Fight the Power: African Americans and the Long History of Police Brutality in New York City
By Clarence Taylor
In the book Fight the Power: African Americans and the Long History of Police Brutality in New York City (2019) the author Clarence Taylor addresses the complex history of police brutality directed at oppressed communities in New York City. Clarence began working on the book after he spoke at a panel discussion in the fall of 1968, regarding the then major of NYC John Lindsay and policing. During the panel, it became evident that the mass was unaware of the racialized police brutality the Black community faced. This lack of information that many possessed encouraged Clarence to write said book.
One of the major discrepancies Clarence noticed was the attitude regarding police brutality. Instead of seeing the abuse of power within the police institution, the narrative was a crime problem presented by mainly Black people. Despite the frequency of these events, the blame and stigmatization were placed on the Black community instead of seeing the active policing and criminalization of these individuals. Therefore, in Clarence’s book, he dives deep into the complexities of this history from the early 1900s to 2018 and gives an extensive and wide range of how systemic policing was and still is.
He begins by acknowledging the work of the newspaper People’s Voice, or the Voice, which functioned as an empowering tool for Black New Yorkers. The newspaper didn’t only report police brutality but investigated these incidents and was advocating for the victims’ innocence. The Voice was constantly battling the white press and the Voice operated in a way of documenting incidences of police brutality and spreading real awareness of the problem before the usage of smartphones or the internet.
Clarence also gives insight into the role of the Communist Party and the African American Communist Party that battled police brutality. He argues that they were the most active party fighting this violence and the only party that acknowledged the correlation between race, class and police brutality and particularly uplifted the work of Ben Davis, who was the first declared black member of the Communist Party elected in 1943. Clarence also addresses how the Nation of Islam (NOI) challenged police brutality, how they assisted the Black and Islamic communities along with the role of the famous Malcolm X. Other issues that Clarence brings up in his book are the involvement of the KKK within the police force, how Black and Latino civil right activists constantly demanded change for the police force but was ignored and a multitude of horrific cases where Black and Brown individuals have been terrorized by the police force. In his book, Clarence also discusses how different riots were handled by the police and how the work of different NYC majors, such as John V. Lindsay and Rudolph Giuliani, affected the police force, like the policy “Zero Tolerance” which only resulted in more policing and more brutalities.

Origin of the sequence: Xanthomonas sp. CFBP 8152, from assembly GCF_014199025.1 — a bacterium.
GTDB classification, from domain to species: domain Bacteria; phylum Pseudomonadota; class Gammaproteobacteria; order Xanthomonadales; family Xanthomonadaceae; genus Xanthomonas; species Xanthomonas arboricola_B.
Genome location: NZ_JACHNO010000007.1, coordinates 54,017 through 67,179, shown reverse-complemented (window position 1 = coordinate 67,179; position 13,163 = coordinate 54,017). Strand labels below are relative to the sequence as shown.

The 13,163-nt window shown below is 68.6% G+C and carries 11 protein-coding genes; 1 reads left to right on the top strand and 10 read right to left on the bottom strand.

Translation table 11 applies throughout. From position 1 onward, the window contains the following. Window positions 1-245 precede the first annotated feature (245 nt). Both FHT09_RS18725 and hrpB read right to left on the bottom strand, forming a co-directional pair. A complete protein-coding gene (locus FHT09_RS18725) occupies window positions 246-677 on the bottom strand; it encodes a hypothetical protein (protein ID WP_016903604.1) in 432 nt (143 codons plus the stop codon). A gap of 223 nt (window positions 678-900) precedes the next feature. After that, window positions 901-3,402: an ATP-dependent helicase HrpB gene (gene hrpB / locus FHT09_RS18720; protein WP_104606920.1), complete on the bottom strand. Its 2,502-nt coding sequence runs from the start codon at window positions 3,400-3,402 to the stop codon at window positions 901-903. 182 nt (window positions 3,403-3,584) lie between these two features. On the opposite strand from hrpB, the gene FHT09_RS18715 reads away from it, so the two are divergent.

It becomes evident that Clarence’s book is extensive and gives the reader a comprehensive image of police brutality in NYC. He highlights how systemic the abuse of power has been and frankly still is. It is interesting to see that Clarnece’s study ends just before the new rise of Black Lives Matter with the unfortunate death of George Floyd, which sadly tells us how this violence is still a current threat. It is also easy to read books, such as Fight the Power, and not view police brutality as a global pressing matter, but we need to remember that police brutality cases also take place elsewhere, even here in Finland (see Keskinen 2018 and Teivainen 2021). Another aspect which one can also dwell deeper into is how BIPOC LGTBQI+ individuals have faced tremendous policing and abuse of power by the police force. All in all, Clarence’s book is an important study that highlights systemic violence, which some have referred to as a form of genocide.
Clarence Taylor is Professor Emeritus of History at Baruch College and he has published various books, such as Reds at the Blackboard: Communism, Civil Rights, and the New York City Teachers Union (2010), Civil Rights Since 1787 (2000) and Knocking at Our Own Door: Milton A. Galamison and the Struggle to Integrate New York City Schools (1997).
“Taylor provides an essential history of the now, showing how current struggles for racial justice have emerged out of a long history of police abuse, protest, and inadequate reforms.” – Alex Vitale, author of The End of Policing
“The time is ripe for this kind of book, and this history delivers the most informed and reasonable voice to an unprecedented and eager public readership. I can hardly wait to teach this book in my lectures and seminars in African American, urban and ethnic history and public policy. The American reading public has been presented with a precious gift by Professor Clarence Taylor: Bravo!” – Komozi Woodard, author of A Nation Within a Nation: Amiri Baraka and Black Power Politics
“This timely and urgent account of the long reign of police terror inflicted on Black New Yorkers also tells a heroic and largely unheralded story of resistance. In fighting for justice, Black New Yorkers have sought a fundamental redefinition of policing. Clarence Taylor’s book is needed now more than ever.” – Martha Biondi, author of To Stand and Fight: The Struggle for Civil Rights in Postwar New York City